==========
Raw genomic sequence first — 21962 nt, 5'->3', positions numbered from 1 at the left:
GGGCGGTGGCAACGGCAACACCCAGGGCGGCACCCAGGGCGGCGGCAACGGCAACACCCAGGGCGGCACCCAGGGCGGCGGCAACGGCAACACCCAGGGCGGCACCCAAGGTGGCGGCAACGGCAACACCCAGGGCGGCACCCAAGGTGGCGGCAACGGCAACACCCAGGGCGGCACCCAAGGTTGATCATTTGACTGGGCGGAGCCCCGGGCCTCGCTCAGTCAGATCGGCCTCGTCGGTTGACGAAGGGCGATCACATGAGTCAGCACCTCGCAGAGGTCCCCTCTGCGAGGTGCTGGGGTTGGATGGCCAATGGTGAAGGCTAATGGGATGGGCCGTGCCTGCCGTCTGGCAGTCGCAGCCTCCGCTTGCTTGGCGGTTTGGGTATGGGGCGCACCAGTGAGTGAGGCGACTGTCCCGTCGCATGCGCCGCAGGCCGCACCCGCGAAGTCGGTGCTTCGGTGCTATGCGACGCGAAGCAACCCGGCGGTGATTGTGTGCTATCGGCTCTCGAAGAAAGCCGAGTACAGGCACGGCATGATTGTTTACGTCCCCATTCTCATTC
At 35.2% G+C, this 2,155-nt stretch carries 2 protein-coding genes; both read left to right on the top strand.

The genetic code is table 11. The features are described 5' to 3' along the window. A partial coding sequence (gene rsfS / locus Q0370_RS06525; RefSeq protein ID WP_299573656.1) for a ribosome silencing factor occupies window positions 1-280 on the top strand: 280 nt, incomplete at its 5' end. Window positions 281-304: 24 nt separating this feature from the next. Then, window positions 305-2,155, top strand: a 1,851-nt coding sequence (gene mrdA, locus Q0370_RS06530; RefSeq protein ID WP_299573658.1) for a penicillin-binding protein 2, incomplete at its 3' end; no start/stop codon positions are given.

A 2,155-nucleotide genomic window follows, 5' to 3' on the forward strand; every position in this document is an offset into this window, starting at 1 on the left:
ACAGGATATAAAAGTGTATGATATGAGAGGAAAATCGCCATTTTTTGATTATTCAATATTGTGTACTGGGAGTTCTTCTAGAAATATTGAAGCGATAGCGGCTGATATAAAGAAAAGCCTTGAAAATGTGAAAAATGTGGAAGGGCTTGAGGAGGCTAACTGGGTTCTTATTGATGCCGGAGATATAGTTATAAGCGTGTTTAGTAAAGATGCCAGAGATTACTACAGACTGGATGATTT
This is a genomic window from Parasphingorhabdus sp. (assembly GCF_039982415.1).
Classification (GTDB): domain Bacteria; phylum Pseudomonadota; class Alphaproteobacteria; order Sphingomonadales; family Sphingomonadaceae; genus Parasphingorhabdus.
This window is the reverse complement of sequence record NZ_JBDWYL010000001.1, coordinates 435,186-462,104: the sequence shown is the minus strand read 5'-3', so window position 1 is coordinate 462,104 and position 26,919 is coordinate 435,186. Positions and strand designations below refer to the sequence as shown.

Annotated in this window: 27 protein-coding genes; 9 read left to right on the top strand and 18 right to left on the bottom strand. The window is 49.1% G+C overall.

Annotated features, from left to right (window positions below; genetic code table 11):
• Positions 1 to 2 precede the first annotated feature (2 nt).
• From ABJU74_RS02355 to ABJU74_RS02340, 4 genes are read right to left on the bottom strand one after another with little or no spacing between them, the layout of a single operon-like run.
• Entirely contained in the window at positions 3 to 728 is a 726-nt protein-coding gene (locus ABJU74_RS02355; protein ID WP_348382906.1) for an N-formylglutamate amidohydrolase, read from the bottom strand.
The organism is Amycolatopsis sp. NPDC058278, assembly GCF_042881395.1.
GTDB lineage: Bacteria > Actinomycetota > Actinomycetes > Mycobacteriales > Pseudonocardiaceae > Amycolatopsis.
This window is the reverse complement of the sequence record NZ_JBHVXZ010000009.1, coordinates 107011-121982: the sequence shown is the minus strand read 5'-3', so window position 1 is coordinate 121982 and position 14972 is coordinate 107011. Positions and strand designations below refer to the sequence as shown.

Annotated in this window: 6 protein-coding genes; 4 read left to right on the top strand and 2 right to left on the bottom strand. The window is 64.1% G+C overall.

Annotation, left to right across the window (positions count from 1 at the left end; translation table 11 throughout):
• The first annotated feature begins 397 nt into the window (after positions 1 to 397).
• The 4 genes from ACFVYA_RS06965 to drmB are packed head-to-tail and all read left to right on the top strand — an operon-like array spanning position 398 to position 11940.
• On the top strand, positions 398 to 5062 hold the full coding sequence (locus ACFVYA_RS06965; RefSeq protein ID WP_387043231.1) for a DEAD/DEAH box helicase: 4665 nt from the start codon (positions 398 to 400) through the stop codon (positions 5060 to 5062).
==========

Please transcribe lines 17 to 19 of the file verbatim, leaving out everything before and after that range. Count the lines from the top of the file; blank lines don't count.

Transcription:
This window is the reverse complement of the sequence record NZ_JBHVXZ010000009.1, coordinates 107011-121982: the sequence shown is the minus strand read 5'-3', so window position 1 is coordinate 121982 and position 14972 is coordinate 107011. Positions and strand designations below refer to the sequence as shown.

Annotated in this window: 6 protein-coding genes; 4 read left to right on the top strand and 2 right to left on the bottom strand. The window is 64.1% G+C overall.

Annotation, left to right across the window (positions count from 1 at the left end; translation table 11 throughout):